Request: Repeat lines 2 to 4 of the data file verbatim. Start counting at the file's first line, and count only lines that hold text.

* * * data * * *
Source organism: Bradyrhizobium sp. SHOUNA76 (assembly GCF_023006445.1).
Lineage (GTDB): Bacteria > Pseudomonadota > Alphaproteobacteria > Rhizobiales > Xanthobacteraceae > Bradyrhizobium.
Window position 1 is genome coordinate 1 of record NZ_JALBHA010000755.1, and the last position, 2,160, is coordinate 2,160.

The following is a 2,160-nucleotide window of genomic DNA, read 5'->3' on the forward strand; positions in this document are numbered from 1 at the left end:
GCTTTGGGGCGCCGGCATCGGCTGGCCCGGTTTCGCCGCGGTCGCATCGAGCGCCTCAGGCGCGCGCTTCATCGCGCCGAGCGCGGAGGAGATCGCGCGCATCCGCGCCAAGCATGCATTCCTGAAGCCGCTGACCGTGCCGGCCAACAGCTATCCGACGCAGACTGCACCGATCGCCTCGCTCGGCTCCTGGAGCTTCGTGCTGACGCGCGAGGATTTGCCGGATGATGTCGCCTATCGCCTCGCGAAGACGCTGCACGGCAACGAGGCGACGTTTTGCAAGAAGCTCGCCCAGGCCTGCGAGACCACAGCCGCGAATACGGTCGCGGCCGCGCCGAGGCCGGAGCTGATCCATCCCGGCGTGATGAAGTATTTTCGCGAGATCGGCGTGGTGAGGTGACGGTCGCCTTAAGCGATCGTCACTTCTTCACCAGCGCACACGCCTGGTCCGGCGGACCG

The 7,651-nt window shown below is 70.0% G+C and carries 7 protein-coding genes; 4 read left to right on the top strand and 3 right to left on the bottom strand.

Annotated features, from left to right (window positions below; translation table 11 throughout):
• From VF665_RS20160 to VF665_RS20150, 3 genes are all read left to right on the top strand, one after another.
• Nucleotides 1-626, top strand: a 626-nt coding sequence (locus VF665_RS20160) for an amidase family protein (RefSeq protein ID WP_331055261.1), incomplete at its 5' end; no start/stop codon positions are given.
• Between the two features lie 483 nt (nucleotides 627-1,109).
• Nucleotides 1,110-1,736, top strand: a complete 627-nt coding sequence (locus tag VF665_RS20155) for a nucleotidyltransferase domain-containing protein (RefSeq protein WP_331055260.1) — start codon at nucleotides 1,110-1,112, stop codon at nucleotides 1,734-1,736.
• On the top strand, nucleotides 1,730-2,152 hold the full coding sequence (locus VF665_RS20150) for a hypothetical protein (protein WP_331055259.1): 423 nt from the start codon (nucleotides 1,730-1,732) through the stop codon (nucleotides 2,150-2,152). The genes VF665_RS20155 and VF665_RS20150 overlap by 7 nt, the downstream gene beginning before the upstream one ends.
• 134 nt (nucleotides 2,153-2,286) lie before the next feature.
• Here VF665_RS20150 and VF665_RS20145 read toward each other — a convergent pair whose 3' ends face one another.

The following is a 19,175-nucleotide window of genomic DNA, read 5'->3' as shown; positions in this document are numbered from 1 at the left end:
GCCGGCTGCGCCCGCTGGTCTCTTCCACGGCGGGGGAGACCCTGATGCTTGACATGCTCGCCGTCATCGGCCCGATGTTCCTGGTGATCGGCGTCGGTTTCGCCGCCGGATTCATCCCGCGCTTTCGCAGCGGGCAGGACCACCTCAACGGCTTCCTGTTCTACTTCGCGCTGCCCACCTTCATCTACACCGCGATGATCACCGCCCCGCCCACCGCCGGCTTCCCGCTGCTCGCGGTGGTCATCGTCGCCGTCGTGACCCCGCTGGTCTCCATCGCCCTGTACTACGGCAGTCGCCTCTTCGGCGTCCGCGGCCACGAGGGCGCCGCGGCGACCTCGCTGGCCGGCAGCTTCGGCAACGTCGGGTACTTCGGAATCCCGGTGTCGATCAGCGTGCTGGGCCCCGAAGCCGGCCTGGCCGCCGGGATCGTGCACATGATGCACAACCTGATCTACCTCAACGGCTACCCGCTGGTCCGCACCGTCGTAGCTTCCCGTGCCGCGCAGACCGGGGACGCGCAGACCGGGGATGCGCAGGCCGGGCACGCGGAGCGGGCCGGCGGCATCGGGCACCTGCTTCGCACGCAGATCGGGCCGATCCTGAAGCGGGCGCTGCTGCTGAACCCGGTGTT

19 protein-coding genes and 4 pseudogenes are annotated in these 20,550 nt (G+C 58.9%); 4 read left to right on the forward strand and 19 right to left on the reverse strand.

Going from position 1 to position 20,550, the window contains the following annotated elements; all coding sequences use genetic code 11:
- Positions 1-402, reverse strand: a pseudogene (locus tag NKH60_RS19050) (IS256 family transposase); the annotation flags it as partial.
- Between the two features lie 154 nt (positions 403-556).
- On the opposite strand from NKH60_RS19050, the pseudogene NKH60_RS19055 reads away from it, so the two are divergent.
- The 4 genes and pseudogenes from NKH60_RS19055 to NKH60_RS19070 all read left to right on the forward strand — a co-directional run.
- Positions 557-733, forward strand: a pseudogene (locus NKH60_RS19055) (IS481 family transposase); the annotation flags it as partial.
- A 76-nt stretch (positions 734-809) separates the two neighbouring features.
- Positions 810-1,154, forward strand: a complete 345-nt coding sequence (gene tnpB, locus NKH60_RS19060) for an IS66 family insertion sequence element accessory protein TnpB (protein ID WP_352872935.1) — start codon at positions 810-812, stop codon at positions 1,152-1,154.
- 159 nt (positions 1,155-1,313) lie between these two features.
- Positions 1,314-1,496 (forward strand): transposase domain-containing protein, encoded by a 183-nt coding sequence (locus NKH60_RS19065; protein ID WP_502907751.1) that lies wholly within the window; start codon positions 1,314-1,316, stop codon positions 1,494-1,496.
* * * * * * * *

Lineage (GTDB): Bacteria > Pseudomonadota > Alphaproteobacteria > Rhizobiales > Xanthobacteraceae > Bradyrhizobium.
Window position 1 is genome coordinate 1 of record NZ_JALBHA010000755.1, and the last position, 2,160, is coordinate 2,160.

The following is a 2,160-nucleotide window of genomic DNA, read 5'->3' on the forward strand; positions in this document are numbered from 1 at the left end: